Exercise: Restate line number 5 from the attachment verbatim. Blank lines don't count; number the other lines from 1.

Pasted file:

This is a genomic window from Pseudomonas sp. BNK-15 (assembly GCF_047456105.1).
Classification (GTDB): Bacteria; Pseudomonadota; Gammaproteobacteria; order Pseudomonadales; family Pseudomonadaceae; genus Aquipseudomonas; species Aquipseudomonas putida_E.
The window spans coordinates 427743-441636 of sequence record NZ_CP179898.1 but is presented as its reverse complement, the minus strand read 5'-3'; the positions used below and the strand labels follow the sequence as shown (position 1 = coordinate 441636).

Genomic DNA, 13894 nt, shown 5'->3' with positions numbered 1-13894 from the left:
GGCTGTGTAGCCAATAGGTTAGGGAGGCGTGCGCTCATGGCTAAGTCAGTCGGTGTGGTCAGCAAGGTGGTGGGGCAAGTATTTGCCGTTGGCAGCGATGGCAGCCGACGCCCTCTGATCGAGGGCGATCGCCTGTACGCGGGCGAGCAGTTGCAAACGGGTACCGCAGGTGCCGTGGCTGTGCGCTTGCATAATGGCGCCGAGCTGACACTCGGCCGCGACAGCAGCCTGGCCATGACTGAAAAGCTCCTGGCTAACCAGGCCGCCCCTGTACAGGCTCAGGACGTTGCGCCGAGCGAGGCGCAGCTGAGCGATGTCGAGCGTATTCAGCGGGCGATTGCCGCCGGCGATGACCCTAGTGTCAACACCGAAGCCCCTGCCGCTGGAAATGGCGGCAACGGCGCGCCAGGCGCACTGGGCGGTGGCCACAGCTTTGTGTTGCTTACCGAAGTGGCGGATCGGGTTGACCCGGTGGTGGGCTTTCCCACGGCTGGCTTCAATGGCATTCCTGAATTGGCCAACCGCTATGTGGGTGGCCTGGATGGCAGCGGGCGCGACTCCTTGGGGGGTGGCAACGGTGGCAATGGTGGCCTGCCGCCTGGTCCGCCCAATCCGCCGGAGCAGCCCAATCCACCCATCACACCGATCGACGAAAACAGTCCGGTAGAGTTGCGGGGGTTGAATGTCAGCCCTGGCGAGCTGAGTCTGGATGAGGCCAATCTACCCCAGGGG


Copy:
GGCTGTGTAGCCAATAGGTTAGGGAGGCGTGCGCTCATGGCTAAGTCAGTCGGTGTGGTCAGCAAGGTGGTGGGGCAAGTATTTGCCGTTGGCAGCGATGGCAGCCGACGCCCTCTGATCGAGGGCGATCGCCTGTACGCGGGCGAGCAGTTGCAAACGGGTACCGCAGGTGCCGTGGCTGTGCGCTTGCATAATGGCGCCGAGCTGACACTCGGCCGCGACAGCAGCCTGGCCATGACTGAAAAGCTCCTGGCTAACCAGGCCGCCCCTGTACAGGCTCAGGACGTTGCGCCGAGCGAGGCGCAGCTGAGCGATGTCGAGCGTATTCAGCGGGCGATTGCCGCCGGCGATGACCCTAGTGTCAACACCGAAGCCCCTGCCGCTGGAAATGGCGGCAACGGCGCGCCAGGCGCACTGGGCGGTGGCCACAGCTTTGTGTTGCTTACCGAAGTGGCGGATCGGGTTGACCCGGTGGTGGGCTTTCCCACGGCTGGCTTCAATGGCATTCCTGAATTGGCCAACCGCTATGTGGGTGGCCTGGATGGCAGCGGGCGCGACTCCTTGGGGGGTGGCAACGGTGGCAATGGTGGCCTGCCGCCTGGTCCGCCCAATCCGCCGGAGCAGCCCAATCCACCCATCACACCGATCGACGAAAACAGTCCGGTAGAGTTGCGGGGGTTGAATGTCAGCCCTGGCGAGCTGAGTCTGGATGAGGCCAATCTACCCCAGGGG